How to Insulate an Exposed Pipe

Making a home more energy efficient is of interest to most modern homeowners. Energy savings, lower utility bills and reduced maintenance costs often occur after adding insulation to a home where necessary. Insulation around cold-water pipes is crucial for homes that experience extreme colds and could lead to pipes freezing and splitting. Hot-water pipes also benefit by making hot water more accessible to showers and taps faster and more efficiently. There are several types of insulation available and it is relatively easy to work with.

Things You'll Need

  • Insulation material
  • Acrylic seam tape or duct tape
  • Tape measure
  • Pipe cleaning materials
  • Utility knife


    • 1

      Choose the type of insulation best for the situation. Some types are neoprene foam form-fitted to the pipe size, insulating wraps and tapes, foam rubber wraps and fiberglass sheeting.

    • 2

      Measure or estimate the amount of insulation needed for all piping to be wrapped. It is best to wrap all piping near exterior walls, followed by any additional pipes required.

    • 3

      Clean all pipes thoroughly to remove any oil, debris or other material that may inhibit the insulation. Look for any leaks and repair any found. Wait for the pipes to dry before proceeding.

    • 4

      Measure and cut insulation to fit a section of pipe snugly. Seal all seams with acrylic tape or duct tape. For areas where pieces are butted up against one another, be sure the seal is tight.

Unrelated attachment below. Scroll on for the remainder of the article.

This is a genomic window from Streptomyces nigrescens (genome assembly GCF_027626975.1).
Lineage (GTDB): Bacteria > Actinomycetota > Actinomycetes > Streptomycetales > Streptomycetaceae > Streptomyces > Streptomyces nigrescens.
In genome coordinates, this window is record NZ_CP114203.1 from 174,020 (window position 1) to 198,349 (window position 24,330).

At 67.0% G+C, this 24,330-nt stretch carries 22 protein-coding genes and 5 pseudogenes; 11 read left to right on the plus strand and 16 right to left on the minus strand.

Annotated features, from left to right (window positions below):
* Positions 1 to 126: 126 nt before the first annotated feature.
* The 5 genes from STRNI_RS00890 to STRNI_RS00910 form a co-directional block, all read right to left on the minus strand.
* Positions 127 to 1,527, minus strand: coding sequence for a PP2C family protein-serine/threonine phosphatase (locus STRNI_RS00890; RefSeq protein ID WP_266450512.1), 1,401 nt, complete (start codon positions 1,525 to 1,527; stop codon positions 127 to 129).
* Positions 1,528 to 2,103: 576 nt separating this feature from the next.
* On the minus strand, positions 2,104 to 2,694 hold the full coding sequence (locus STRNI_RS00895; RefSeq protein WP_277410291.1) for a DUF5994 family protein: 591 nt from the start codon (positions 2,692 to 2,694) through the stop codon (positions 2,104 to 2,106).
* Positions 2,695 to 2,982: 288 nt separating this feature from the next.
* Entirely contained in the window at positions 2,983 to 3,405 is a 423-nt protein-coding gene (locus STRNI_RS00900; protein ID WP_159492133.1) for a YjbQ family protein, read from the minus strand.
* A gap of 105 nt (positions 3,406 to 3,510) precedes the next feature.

• 5

      Check all wrapped pipes within 24 hours to look for signs of problems with the insulation. Insulation that is warm to the touch is not thick enough, and any sweating means that the pipe insulation is not adequate for that section of pipe.

Tips & Warnings

  • Match the pipe insulation to the pipe's diameter closely to make a snug fit.
  • Use the highest rated insulation R-value possible.
  • Plastic ties can be used in place of tape but will not seal as efficiently.
  • Wrap the pipes the run parallel with outside walls, as those may freeze easily in very cold weather.
  • Stop the insulation on the hot-water pipe of water heaters 6 inches from the water heater. The insulation should not touch the water heater, and the first inches of pipe may be too hot on occasion as well.
Related Searches


  • "Ultimate Guide to Plumbing: Complete Projects for the Home;" Mr. Merle Henkenius; 2006
  • "Miller's Guide to Home Plumbing;" Glenn E. Baker, Mark R. Miller, and Rex Miller; 2004

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